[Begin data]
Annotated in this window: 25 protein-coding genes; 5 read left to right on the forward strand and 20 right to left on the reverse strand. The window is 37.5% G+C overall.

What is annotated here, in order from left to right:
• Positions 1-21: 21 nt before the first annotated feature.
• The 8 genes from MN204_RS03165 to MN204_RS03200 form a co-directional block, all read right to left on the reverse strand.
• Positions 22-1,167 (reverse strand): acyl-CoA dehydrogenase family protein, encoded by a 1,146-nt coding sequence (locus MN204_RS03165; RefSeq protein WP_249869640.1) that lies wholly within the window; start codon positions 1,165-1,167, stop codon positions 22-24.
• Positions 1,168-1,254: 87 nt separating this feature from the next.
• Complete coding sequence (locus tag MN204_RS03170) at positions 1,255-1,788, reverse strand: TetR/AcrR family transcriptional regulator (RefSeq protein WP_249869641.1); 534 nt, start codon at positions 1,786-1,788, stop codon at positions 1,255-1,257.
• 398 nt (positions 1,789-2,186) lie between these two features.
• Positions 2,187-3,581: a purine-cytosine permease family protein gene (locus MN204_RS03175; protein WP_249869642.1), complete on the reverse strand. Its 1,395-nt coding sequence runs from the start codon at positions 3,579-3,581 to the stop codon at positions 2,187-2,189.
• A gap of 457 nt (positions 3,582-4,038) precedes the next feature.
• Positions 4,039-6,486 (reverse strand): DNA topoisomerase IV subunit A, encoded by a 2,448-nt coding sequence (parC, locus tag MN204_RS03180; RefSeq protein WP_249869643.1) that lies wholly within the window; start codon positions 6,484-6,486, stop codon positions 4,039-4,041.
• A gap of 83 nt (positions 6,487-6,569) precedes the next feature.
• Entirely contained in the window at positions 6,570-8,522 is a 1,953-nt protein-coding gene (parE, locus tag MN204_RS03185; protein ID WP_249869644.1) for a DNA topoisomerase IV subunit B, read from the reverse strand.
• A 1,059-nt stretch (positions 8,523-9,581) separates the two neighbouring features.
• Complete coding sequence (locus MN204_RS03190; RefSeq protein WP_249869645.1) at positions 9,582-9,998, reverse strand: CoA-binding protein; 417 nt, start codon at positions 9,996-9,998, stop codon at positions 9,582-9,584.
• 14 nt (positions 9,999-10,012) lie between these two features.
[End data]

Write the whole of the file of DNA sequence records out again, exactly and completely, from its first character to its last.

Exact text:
Annotated in this window: 25 protein-coding genes; 5 read left to right on the forward strand and 20 right to left on the reverse strand. The window is 37.5% G+C overall.

What is annotated here, in order from left to right:
• Positions 1-21: 21 nt before the first annotated feature.
• The 8 genes from MN204_RS03165 to MN204_RS03200 form a co-directional block, all read right to left on the reverse strand.
• Positions 22-1,167 (reverse strand): acyl-CoA dehydrogenase family protein, encoded by a 1,146-nt coding sequence (locus MN204_RS03165; RefSeq protein WP_249869640.1) that lies wholly within the window; start codon positions 1,165-1,167, stop codon positions 22-24.
• Positions 1,168-1,254: 87 nt separating this feature from the next.
• Complete coding sequence (locus tag MN204_RS03170) at positions 1,255-1,788, reverse strand: TetR/AcrR family transcriptional regulator (RefSeq protein WP_249869641.1); 534 nt, start codon at positions 1,786-1,788, stop codon at positions 1,255-1,257.
• 398 nt (positions 1,789-2,186) lie between these two features.
• Positions 2,187-3,581: a purine-cytosine permease family protein gene (locus MN204_RS03175; protein WP_249869642.1), complete on the reverse strand. Its 1,395-nt coding sequence runs from the start codon at positions 3,579-3,581 to the stop codon at positions 2,187-2,189.
• A gap of 457 nt (positions 3,582-4,038) precedes the next feature.
• Positions 4,039-6,486 (reverse strand): DNA topoisomerase IV subunit A, encoded by a 2,448-nt coding sequence (parC, locus tag MN204_RS03180; RefSeq protein WP_249869643.1) that lies wholly within the window; start codon positions 6,484-6,486, stop codon positions 4,039-4,041.
• A gap of 83 nt (positions 6,487-6,569) precedes the next feature.
• Entirely contained in the window at positions 6,570-8,522 is a 1,953-nt protein-coding gene (parE, locus tag MN204_RS03185; protein ID WP_249869644.1) for a DNA topoisomerase IV subunit B, read from the reverse strand.
• A 1,059-nt stretch (positions 8,523-9,581) separates the two neighbouring features.
• Complete coding sequence (locus MN204_RS03190; RefSeq protein WP_249869645.1) at positions 9,582-9,998, reverse strand: CoA-binding protein; 417 nt, start codon at positions 9,996-9,998, stop codon at positions 9,582-9,584.
• 14 nt (positions 9,999-10,012) lie between these two features.